OR WAIT null SECS
Beta-blockers are basic compounds that contain a secondary amino group in their structure. The amino substituents are typically an isopropyl group and a larger chain with a hydroxyl group in the beta position from the nitrogen atom (Table I). The simultaneous analysis of ?-blockers in biological samples is meaningful, and is made possible by the similarities in their structure. Gas chromatography (GC)–mass spectrometry (MS) has been the most used technique for their identification and quantification (4–6). However, most ?-blockers are nonvolatile and thus require derivatization via a cumbersome and time-consuming process before GC–MS analysis. In recent years, liquid chromatography (LC) coupled with mass spectrometric detection has evolved as the method of choice for drug analysis in the pharmaceutical, clinical, and forensic toxicology areas (4–8). In contrast to GC–MS, LC–MS-MS generally does not require derivatization and offers superior sensitivity. Moreover, due to the high specificity offered by LC–MS-MS, baseline chromatographic resolution often is not required, allowing for fast analysis in high-throughput environments.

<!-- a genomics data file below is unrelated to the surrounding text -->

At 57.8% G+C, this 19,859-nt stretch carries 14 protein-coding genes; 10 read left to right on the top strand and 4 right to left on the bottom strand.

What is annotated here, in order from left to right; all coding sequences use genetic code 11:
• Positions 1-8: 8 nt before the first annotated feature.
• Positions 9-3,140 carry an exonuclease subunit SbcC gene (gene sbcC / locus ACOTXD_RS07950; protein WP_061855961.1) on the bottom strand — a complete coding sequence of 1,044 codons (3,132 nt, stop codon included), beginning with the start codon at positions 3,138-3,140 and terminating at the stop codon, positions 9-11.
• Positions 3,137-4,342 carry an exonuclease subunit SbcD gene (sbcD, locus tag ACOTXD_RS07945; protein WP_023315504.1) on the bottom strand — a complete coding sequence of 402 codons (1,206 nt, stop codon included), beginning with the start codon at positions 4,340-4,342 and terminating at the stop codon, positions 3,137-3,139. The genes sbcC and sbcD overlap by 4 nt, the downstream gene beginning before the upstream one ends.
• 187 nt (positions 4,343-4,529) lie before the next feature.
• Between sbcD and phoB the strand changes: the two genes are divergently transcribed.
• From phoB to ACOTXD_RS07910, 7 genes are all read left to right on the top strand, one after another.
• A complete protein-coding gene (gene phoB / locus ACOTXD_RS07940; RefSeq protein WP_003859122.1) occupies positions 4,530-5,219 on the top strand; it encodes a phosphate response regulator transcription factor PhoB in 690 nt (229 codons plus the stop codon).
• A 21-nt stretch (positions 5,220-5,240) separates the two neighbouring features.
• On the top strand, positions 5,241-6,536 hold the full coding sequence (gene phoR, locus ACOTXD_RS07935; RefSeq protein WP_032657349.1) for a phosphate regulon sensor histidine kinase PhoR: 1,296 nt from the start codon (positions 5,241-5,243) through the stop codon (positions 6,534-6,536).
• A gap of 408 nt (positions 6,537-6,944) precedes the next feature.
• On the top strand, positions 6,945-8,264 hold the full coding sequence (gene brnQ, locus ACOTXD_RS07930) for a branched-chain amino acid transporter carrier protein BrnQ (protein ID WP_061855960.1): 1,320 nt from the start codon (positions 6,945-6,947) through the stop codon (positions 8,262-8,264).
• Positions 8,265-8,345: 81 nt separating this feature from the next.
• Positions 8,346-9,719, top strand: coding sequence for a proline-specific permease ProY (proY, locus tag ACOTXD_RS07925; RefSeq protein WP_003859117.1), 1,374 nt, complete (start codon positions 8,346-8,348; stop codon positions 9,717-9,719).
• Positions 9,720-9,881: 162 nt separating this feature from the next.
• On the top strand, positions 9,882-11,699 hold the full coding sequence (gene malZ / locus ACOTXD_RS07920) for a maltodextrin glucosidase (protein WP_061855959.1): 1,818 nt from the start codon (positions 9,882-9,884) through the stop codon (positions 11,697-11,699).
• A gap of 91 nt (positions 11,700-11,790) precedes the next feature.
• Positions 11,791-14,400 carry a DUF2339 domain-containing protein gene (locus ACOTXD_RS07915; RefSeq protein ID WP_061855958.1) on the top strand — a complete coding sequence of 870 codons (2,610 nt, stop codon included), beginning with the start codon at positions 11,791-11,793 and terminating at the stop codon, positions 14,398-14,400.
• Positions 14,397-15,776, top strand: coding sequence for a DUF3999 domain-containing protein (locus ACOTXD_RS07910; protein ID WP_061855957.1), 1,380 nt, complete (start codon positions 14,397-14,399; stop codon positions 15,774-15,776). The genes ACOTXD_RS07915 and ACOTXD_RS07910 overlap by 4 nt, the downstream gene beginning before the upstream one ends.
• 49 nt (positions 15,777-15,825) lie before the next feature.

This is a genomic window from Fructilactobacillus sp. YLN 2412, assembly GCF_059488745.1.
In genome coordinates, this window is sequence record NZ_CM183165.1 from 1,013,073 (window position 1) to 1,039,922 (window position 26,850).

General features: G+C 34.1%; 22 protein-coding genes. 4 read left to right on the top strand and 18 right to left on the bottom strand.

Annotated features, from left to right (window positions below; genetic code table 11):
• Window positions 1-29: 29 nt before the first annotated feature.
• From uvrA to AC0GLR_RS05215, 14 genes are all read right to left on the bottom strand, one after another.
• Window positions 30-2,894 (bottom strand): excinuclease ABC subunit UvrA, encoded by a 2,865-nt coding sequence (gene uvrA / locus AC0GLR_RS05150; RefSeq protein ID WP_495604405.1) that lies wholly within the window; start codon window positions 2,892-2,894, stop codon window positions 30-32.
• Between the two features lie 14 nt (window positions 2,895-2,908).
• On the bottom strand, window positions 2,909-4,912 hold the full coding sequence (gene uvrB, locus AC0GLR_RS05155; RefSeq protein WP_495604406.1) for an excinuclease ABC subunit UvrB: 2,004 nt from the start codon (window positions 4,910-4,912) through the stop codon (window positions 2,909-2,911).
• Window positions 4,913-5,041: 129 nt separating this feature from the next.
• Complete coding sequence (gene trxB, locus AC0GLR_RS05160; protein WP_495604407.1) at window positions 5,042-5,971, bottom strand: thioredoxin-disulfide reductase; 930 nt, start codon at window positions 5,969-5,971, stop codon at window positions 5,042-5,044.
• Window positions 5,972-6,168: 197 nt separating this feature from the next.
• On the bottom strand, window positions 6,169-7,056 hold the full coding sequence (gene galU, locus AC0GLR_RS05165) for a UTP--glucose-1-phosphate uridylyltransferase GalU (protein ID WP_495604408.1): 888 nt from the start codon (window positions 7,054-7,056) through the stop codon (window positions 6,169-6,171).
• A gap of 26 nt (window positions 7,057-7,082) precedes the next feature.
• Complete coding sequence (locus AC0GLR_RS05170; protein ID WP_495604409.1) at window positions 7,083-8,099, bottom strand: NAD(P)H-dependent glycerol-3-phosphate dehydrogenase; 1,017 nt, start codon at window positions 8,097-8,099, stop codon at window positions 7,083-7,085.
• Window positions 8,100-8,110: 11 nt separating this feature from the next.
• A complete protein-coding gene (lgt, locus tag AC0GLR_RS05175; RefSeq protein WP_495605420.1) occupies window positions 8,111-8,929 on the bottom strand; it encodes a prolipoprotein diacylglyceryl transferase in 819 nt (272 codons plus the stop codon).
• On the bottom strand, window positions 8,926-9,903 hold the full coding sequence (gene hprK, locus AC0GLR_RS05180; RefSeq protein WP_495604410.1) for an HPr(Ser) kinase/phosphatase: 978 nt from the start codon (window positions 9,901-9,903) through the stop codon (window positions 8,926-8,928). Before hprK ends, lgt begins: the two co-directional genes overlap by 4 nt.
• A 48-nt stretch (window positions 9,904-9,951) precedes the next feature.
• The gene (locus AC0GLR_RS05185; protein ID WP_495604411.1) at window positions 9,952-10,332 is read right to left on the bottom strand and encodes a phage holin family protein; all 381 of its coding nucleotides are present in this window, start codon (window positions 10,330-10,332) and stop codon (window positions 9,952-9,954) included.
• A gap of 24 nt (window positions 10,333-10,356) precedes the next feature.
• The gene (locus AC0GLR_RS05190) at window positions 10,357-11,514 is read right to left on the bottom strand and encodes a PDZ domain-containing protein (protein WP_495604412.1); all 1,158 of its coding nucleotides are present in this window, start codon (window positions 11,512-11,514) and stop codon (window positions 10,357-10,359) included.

Beta-blockers are basic compounds that contain a secondary amino group in their structure. The amino substituents are typically an isopropyl group and a larger chain with a hydroxyl group in the beta position from the nitrogen atom (Table I). The simultaneous analysis of β-blockers in biological samples is meaningful, and is made possible by the similarities in their structure. Gas chromatography (GC)–mass spectrometry (MS) has been the most used technique for their identification and quantification (4–6). However, most β-blockers are nonvolatile and thus require derivatization via a cumbersome and time-consuming process before GC–MS analysis. In recent years, liquid chromatography (LC) coupled with mass spectrometric detection has evolved as the method of choice for drug analysis in the pharmaceutical, clinical, and forensic toxicology areas (4–8). In contrast to GC–MS, LC–MS-MS generally does not require derivatization and offers superior sensitivity. Moreover, due to the high specificity offered by LC–MS-MS, baseline chromatographic resolution often is not required, allowing for fast analysis in high-throughput environments.